Motor Vehicle Accidents Considered Leading Cause of PTSD in General Population

Post Traumatic Stress Disorder (PTSD) is real and it we see it in clients we serve who have been in car accidents or have been a witness to a traumatic crash. In the Diagnostic and Statistical Manual of Mental Disorders, 4th Edition, Text Revision, the criteria for PTSD states a person must have experienced, witnessed, or been confronted by an event that involved actual or threatened death or serious injury, to which he responded with intense fear, helplessness, or horror.

Motor vehicle accident (MVA) survivors with PTSD often have nightmares and intrusive memories. They often avoid talking about the accident and abstain from or be fearful of driving or traveling by car. They may fear and avoid anything that reminds them of the motor vehicle accident — people, places and activities that remind them of the crash that can trigger upsetting reactions, such as anxiety, tachycardia (excessive heart beat), and panic. You may find your loved one to be irritable, detached, or estranged from your family, or have difficulty sleeping or concentrating.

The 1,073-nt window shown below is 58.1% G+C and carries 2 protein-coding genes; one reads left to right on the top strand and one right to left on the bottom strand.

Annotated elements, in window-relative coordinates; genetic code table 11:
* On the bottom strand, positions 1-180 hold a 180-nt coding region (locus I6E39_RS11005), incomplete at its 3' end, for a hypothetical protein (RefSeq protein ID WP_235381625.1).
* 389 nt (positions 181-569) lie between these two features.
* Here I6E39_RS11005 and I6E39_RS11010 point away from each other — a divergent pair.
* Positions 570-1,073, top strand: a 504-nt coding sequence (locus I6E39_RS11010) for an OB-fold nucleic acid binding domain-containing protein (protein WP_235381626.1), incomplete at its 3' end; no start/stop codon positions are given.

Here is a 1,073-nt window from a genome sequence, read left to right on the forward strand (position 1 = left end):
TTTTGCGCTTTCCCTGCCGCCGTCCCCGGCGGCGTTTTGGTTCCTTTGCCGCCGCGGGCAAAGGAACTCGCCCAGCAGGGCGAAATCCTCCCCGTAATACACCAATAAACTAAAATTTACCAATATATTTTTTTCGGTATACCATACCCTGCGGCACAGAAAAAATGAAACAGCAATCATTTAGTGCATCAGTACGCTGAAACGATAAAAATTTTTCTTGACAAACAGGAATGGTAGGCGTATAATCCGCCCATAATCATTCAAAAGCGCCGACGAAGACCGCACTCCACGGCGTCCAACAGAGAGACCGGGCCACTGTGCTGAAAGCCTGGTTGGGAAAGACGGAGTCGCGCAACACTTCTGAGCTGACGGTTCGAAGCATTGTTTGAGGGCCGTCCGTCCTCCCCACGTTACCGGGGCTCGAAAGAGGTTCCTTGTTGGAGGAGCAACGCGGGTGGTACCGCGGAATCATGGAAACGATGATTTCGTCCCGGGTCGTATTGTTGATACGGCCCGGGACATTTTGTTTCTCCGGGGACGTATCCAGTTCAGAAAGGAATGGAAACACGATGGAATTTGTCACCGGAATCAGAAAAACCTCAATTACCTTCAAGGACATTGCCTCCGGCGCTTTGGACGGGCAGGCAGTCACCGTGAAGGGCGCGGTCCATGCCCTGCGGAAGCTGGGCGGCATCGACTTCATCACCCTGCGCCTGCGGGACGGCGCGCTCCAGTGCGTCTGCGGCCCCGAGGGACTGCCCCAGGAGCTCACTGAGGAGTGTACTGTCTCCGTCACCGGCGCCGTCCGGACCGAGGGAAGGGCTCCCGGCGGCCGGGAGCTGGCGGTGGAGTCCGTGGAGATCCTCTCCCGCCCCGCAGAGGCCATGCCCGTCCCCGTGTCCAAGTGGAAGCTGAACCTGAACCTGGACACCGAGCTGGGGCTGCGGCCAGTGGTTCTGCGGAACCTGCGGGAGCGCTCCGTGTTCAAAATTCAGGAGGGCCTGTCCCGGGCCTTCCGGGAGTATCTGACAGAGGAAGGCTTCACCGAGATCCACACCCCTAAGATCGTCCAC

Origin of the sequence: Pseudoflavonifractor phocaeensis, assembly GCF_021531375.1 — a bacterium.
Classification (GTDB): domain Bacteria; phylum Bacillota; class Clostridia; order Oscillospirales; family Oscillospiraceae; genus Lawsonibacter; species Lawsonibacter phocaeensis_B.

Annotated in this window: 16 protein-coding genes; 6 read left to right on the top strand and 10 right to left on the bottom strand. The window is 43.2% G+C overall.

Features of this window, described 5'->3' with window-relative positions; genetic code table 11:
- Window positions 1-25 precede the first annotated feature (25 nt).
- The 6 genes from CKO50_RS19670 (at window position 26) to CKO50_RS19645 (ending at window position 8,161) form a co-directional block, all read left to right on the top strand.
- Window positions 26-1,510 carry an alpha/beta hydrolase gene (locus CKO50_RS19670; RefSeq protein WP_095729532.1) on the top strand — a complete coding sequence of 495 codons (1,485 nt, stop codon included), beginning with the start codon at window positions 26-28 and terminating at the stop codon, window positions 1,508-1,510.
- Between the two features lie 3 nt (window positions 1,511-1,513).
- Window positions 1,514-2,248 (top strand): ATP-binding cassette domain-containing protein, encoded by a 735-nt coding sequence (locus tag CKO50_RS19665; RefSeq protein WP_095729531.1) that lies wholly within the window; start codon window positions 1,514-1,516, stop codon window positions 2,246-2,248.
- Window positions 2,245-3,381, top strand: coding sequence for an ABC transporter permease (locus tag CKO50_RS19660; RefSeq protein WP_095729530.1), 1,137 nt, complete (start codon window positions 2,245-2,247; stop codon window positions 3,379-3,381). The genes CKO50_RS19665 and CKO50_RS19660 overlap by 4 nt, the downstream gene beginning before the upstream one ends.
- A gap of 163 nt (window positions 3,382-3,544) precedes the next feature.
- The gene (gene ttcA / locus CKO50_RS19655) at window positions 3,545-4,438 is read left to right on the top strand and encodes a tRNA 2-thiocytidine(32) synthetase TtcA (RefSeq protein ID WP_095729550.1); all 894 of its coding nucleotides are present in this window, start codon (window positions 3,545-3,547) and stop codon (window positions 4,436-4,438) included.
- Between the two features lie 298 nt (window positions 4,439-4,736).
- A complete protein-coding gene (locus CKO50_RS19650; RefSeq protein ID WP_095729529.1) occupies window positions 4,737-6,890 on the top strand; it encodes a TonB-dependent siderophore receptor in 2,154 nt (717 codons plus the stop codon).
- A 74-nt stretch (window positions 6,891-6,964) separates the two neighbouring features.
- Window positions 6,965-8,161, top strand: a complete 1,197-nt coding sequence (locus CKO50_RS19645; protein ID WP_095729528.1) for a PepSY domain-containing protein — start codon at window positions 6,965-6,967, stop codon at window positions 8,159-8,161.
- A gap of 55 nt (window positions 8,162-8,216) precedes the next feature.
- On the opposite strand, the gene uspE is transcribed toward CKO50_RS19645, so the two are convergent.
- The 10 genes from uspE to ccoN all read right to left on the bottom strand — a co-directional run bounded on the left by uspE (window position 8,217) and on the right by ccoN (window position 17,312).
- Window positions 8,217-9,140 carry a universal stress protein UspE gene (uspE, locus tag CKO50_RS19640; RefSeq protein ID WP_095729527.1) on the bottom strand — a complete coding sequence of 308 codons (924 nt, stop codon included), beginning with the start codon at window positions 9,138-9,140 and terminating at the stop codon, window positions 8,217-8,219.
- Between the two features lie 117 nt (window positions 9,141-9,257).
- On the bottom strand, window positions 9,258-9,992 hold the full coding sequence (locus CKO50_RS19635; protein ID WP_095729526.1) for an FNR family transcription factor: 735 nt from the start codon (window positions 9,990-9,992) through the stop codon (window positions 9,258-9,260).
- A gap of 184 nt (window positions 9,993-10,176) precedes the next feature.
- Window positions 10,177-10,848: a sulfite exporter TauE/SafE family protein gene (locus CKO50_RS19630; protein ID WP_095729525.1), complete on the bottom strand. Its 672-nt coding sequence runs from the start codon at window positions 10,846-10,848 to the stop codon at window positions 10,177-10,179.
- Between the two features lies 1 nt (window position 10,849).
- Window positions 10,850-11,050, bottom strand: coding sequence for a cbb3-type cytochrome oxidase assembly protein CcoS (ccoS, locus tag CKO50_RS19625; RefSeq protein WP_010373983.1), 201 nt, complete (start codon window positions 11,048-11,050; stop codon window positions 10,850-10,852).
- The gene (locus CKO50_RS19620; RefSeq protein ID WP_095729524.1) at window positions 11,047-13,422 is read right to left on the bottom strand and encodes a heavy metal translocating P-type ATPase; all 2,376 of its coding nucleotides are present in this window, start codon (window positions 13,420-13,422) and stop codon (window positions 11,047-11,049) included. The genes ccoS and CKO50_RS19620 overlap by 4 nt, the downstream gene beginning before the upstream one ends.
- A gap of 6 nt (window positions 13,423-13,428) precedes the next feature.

For the person who has experienced or witnessed a traumatic car accident, they should first visit their physician or emergency room for treatment of injuries and then begin to see a therapist if they notice they’re not getting over symptoms of trauma. The following symptoms are often seen:

Behavioral Symptoms:

  • Anxiety
  • Emotional outbursts
  • Irritability
  • Agitation
  • Depression
  • Survivor’s guilt
  • Self-blame
  • Shame
  • Self-harming behaviors
  • Thoughts of suicide
  • Homicidal thoughts

Cognitive Symptoms:

  • Confusion
  • Difficulty concentrating or paying attention
  • Memory Problems
  • Trouble making decisions
  • Feeling slowed down or fatigued

Physical Symptoms:

  • Chronic pain
  • Weight gain or loss
  • Insomnia or excess sleep

In the second edition of After the Crash: Psychological Assessment and Treatment of Survivors of Motor Vehicle Accidents, published by the American Psychological Association (APA), a Co-Morbity Survey was examined of over 8,000 individuals. Close to 40 percent of the sample who did not receive mental health treatment for PTSD resulting from either a MVA or other cause within six years after the trauma continued to suffer from PTSD as long as 10 years after the initial trauma.

A decade is a very long time for PTSD to negatively impact your ability to work, earn a living and that’s why you must consult with an attorney. You may be able to get compensation for the disorder as part of an injury-related insurance claim or in a personal injury lawsuit. You deserve to resume a normal life. Call us today at 912-232-8500 to discuss your particular situation.